Ultimately, the ongoing debate over BDC regulation and funding underscores the complex dynamics facing Nigeria’s foreign exchange market and its potential impact on the nation’s economy.

The CBN and ABCON must find common ground to address these challenges and foster a more stable and transparent foreign exchange market.

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Banking Sector

Access Bank, Others Collect N154 Billion in Electronic Banking Fees in H1’23, a 16.7% YoY Surge



Global Banking - Investors King

In the first half of 2023, customers of Nigeria’s top nine commercial banks paid a whopping N154 billion in fees for utilizing electronic banking services, reflecting a robust 16.7% year-on-year increase compared to H1’22’s N131.97 billion.

The data, extracted from the financial statements of these banks, underscores the escalating trend of Nigerians embracing electronic payment channels.

Leading the pack in revenue generation from these fees is Access Bank, amassing N43.9 billion, followed by United Bank for Africa Plc (N51.07 billion), Zenith Bank (N22.27 billion), Guaranty Trust Bank (N21.2 billion), and others like Stanbic IBTC (N2.14 billion), First City Monument Bank (N7.4 billion), Unity Bank (N1.96 billion), Fidelity Bank (N1.85 billion), and Wema Bank (N3.13 billion).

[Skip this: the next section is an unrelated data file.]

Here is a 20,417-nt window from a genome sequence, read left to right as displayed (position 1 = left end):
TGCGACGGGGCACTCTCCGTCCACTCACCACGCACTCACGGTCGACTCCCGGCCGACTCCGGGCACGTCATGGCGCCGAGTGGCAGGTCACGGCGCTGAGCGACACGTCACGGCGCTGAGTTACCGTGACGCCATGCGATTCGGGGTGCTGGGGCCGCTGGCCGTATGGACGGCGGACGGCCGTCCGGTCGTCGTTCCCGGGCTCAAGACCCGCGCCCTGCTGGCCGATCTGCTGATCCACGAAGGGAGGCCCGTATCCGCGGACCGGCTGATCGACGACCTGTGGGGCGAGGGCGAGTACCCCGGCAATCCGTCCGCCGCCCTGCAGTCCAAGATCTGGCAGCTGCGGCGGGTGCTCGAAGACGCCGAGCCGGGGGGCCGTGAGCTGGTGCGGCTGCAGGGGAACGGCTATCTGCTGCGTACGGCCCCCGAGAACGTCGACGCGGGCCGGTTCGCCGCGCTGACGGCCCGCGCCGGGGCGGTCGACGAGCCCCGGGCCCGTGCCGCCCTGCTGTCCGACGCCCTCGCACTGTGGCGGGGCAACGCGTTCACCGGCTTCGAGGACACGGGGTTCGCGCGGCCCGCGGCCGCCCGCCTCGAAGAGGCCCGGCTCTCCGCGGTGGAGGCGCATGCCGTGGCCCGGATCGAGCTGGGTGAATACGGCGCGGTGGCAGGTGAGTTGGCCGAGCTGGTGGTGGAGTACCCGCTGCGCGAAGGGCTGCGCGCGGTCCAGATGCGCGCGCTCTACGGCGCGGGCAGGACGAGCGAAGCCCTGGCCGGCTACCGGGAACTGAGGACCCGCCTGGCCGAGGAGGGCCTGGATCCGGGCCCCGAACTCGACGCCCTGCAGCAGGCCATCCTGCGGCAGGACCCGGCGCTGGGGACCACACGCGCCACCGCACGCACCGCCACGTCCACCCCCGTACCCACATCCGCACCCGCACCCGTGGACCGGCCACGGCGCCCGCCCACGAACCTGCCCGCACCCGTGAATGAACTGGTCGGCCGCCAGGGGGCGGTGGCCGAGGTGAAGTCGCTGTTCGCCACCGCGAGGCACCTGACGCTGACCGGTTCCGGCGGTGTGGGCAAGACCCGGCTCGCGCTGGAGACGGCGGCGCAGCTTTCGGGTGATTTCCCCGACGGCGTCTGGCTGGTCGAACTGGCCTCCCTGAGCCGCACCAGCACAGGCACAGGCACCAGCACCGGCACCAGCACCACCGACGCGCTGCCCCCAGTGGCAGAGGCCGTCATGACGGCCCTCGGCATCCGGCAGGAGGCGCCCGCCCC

Electronic banking services encompass a gamut of options, including internet banking, mobile banking, ATMs, and Point of Sale (PoS) systems.

Recent data from the Nigerian Interbank Settlement System (NIBSS) for Q1’23 indicates a substantial surge in electronic transactions.

Transaction volume increased by 209% YoY to 4.7 billion, and transaction value grew by 48% YoY to N137.52 trillion.

The nine banks collectively raked in N66.7 billion in account maintenance fees and commissions during H1’23, reflecting a 14.7% YoY rise.

Zenith Bank led this category with N21.02 billion, trailed by Access Bank (N13.36 billion), Guaranty Trust Bank (N10.5 billion), and United Bank of Africa (N9.6 billion).

Overall, the banks’ cumulative net fees and commission income registered a substantial 20.7% YoY growth, reaching N448.47 billion in H1’23 from N371.43 billion in H1’22.

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Banking Sector

Access Holdings Posts 52.6% Profit for the First Half of the Year

Parent Company of Access Bank Celebrates Remarkable Financial Performance in H1’23



Access bank

Access Holdings Plc, the parent company of Access Bank, has reported a 58.9 percent surge in gross revenue to N940.3 billion for the first half of 2023.

The financial services giant also recorded remarkable growth in Profit Before Tax (PBT) and Profit After Tax (PAT) at 71.4 percent and 52.6 percent, respectively, culminating in N167.6 billion for PBT and N135.4 billion for PAT during the same period.

These financial milestones were unveiled as part of Access Holdings’ Audited Consolidated and Separate Financial Statements for the period concluding on June 30, 2023.